• Use and Abuse of Southwestern Rivers: The Desert Farmer

      Ayres, J. E.; Arizona State Museum, University of Arizona, Tucson (Arizona-Nevada Academy of Science, 1971-04-23)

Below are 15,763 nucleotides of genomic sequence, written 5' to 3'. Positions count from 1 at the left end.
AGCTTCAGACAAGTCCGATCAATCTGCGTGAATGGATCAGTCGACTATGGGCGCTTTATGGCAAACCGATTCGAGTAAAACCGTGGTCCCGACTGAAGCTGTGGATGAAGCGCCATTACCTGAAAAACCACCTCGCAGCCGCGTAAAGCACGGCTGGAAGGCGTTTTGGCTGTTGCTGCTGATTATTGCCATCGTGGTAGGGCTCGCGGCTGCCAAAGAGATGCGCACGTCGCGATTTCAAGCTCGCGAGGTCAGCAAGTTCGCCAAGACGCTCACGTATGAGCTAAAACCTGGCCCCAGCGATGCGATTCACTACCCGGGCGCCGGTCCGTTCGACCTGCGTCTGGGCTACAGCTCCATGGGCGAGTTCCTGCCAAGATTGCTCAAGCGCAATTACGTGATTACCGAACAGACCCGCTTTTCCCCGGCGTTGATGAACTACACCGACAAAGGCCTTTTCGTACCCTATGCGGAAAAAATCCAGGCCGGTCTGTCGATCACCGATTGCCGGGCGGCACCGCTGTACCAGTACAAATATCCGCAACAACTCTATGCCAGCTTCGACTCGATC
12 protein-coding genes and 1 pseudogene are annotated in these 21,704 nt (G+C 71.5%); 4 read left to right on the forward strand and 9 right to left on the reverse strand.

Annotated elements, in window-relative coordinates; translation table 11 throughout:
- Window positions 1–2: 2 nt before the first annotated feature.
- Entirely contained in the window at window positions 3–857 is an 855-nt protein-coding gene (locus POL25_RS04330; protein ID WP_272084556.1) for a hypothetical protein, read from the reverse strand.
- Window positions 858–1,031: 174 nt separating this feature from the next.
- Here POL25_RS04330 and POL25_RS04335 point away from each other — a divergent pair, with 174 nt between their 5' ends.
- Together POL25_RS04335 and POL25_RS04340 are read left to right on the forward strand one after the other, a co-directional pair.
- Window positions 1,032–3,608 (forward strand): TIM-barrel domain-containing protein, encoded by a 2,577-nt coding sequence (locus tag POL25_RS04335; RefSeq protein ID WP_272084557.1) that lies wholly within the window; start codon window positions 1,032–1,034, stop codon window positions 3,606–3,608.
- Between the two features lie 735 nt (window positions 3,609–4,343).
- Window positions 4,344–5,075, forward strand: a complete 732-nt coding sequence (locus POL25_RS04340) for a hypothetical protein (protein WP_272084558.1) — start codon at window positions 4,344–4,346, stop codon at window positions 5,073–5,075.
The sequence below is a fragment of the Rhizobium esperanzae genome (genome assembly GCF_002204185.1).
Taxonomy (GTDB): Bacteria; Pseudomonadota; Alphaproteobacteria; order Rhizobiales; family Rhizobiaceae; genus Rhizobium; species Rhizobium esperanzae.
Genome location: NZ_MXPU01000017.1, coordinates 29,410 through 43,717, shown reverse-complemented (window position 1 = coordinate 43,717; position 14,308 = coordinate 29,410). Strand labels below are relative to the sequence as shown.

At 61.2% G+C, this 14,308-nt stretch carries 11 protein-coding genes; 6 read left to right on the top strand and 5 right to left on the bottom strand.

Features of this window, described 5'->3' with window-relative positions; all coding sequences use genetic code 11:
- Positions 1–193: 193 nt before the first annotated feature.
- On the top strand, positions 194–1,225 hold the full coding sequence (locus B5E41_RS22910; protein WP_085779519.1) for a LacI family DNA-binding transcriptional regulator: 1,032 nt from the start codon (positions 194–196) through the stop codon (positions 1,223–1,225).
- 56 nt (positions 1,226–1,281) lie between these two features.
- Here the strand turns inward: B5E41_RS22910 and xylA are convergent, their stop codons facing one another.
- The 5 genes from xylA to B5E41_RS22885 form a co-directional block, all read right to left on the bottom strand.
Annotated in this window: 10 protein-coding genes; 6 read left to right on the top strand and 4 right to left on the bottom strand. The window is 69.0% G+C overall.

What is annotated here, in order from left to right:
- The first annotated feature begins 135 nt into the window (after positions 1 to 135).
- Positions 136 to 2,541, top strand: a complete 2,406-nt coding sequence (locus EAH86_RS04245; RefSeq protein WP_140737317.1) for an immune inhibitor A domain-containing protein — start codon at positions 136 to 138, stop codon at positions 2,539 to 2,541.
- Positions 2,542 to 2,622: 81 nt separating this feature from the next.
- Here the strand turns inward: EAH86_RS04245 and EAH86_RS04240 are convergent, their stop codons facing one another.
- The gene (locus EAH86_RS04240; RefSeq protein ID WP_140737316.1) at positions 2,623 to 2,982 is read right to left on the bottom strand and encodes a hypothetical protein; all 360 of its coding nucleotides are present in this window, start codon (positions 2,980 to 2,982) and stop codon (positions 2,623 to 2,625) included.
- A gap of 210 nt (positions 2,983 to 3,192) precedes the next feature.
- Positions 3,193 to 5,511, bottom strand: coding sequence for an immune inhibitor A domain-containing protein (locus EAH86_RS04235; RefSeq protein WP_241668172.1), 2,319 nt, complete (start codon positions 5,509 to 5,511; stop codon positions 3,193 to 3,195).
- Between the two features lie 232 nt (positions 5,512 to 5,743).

The pre-Columbian Hohokam Indians occupied the major river drainages of central Arizona, and have been the subject of much intense archaeological research. Evidence indicates that the Hohokam began using river water for crop irrigation about 300 B.C., and modified and improved their irrigation systems over time, until the maximum extent of these systems was achieved about 900 a. D. Two types of water control seem to have been utilized: (1) the direct exploitation of rivers through the use of irrigation canals, (2) indirect use through controlled runoff within microdrainages at higher elevations before it reached the rivers. At first, probably only those parcels of land with optimal soils and drainage were used, but apparently population increases fostered by agriculture itself, combined with increasing social and political complexity, necessitated more and more exploitation of marginal lands. Eventually soil problems increased, imposing severe limitations on agriculture. These involved salt and alkali accumulation due to inadequate drainage, soil density and water logging. Additionally, the extension of cropping required the clearing of natural vegetation, which resulted in increased erosion and decreased available native food resources for periods when crops failed. The culture vanished completely about 1450 a. D., probably mainly because of their manner of river exploitation for irrigation. More recent archaeological studies are concentrating not only on river use but also on river abuse.